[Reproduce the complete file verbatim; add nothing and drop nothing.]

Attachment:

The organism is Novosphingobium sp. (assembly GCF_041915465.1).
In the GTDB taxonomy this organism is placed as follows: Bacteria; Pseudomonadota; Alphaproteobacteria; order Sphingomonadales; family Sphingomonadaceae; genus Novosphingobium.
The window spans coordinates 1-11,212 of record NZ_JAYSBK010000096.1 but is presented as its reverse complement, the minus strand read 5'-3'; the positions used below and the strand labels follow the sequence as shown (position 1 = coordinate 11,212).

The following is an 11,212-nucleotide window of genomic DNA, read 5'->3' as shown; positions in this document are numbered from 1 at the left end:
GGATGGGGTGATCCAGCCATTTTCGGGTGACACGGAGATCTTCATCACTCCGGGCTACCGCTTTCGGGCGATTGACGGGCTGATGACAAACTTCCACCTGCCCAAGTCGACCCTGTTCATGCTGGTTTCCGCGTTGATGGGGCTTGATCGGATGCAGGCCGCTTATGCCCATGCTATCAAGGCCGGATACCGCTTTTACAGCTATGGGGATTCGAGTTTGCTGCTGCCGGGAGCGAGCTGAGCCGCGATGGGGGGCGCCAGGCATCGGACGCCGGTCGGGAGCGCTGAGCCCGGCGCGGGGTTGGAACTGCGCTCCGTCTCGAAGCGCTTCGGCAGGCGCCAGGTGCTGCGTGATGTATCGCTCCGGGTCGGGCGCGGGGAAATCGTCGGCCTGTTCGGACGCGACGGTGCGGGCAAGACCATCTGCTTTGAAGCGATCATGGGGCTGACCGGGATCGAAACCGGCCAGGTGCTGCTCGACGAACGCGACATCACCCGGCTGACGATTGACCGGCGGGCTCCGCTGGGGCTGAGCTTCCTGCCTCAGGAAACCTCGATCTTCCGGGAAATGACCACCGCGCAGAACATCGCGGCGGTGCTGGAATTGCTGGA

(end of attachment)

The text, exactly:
The organism is Novosphingobium sp. (assembly GCF_041915465.1).
In the GTDB taxonomy this organism is placed as follows: Bacteria; Pseudomonadota; Alphaproteobacteria; order Sphingomonadales; family Sphingomonadaceae; genus Novosphingobium.
The window spans coordinates 1-11,212 of record NZ_JAYSBK010000096.1 but is presented as its reverse complement, the minus strand read 5'-3'; the positions used below and the strand labels follow the sequence as shown (position 1 = coordinate 11,212).

The following is an 11,212-nucleotide window of genomic DNA, read 5'->3' as shown; positions in this document are numbered from 1 at the left end:
GGATGGGGTGATCCAGCCATTTTCGGGTGACACGGAGATCTTCATCACTCCGGGCTACCGCTTTCGGGCGATTGACGGGCTGATGACAAACTTCCACCTGCCCAAGTCGACCCTGTTCATGCTGGTTTCCGCGTTGATGGGGCTTGATCGGATGCAGGCCGCTTATGCCCATGCTATCAAGGCCGGATACCGCTTTTACAGCTATGGGGATTCGAGTTTGCTGCTGCCGGGAGCGAGCTGAGCCGCGATGGGGGGCGCCAGGCATCGGACGCCGGTCGGGAGCGCTGAGCCCGGCGCGGGGTTGGAACTGCGCTCCGTCTCGAAGCGCTTCGGCAGGCGCCAGGTGCTGCGTGATGTATCGCTCCGGGTCGGGCGCGGGGAAATCGTCGGCCTGTTCGGACGCGACGGTGCGGGCAAGACCATCTGCTTTGAAGCGATCATGGGGCTGACCGGGATCGAAACCGGCCAGGTGCTGCTCGACGAACGCGACATCACCCGGCTGACGATTGACCGGCGGGCTCCGCTGGGGCTGAGCTTCCTGCCTCAGGAAACCTCGATCTTCCGGGAAATGACCACCGCGCAGAACATCGCGGCGGTGCTGGAATTGCTGGA